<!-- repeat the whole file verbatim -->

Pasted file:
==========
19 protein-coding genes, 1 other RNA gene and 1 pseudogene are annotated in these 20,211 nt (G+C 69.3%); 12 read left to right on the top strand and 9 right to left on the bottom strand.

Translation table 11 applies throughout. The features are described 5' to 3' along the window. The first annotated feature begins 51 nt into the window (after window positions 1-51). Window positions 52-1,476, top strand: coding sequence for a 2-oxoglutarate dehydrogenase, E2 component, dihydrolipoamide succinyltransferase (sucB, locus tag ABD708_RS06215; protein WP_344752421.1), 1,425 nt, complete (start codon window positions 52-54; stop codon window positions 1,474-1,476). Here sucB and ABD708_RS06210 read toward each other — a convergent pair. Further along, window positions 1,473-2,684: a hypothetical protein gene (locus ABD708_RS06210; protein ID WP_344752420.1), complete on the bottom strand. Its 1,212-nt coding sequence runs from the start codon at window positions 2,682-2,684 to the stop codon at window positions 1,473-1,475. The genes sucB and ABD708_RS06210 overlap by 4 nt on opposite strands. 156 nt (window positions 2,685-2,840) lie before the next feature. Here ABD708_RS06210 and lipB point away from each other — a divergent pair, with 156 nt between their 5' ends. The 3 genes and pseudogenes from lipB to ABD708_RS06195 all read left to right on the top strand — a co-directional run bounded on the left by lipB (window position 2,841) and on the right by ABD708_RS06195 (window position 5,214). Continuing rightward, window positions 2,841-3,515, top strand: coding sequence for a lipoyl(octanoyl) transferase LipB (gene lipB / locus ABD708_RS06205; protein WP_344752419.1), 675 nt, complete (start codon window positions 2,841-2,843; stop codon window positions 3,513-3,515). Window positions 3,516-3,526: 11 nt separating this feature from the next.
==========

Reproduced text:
19 protein-coding genes, 1 other RNA gene and 1 pseudogene are annotated in these 20,211 nt (G+C 69.3%); 12 read left to right on the top strand and 9 right to left on the bottom strand.

Translation table 11 applies throughout. The features are described 5' to 3' along the window. The first annotated feature begins 51 nt into the window (after window positions 1-51). Window positions 52-1,476, top strand: coding sequence for a 2-oxoglutarate dehydrogenase, E2 component, dihydrolipoamide succinyltransferase (sucB, locus tag ABD708_RS06215; protein WP_344752421.1), 1,425 nt, complete (start codon window positions 52-54; stop codon window positions 1,474-1,476). Here sucB and ABD708_RS06210 read toward each other — a convergent pair. Further along, window positions 1,473-2,684: a hypothetical protein gene (locus ABD708_RS06210; protein ID WP_344752420.1), complete on the bottom strand. Its 1,212-nt coding sequence runs from the start codon at window positions 2,682-2,684 to the stop codon at window positions 1,473-1,475. The genes sucB and ABD708_RS06210 overlap by 4 nt on opposite strands. 156 nt (window positions 2,685-2,840) lie before the next feature. Here ABD708_RS06210 and lipB point away from each other — a divergent pair, with 156 nt between their 5' ends. The 3 genes and pseudogenes from lipB to ABD708_RS06195 all read left to right on the top strand — a co-directional run bounded on the left by lipB (window position 2,841) and on the right by ABD708_RS06195 (window position 5,214). Continuing rightward, window positions 2,841-3,515, top strand: coding sequence for a lipoyl(octanoyl) transferase LipB (gene lipB / locus ABD708_RS06205; protein WP_344752419.1), 675 nt, complete (start codon window positions 2,841-2,843; stop codon window positions 3,513-3,515). Window positions 3,516-3,526: 11 nt separating this feature from the next.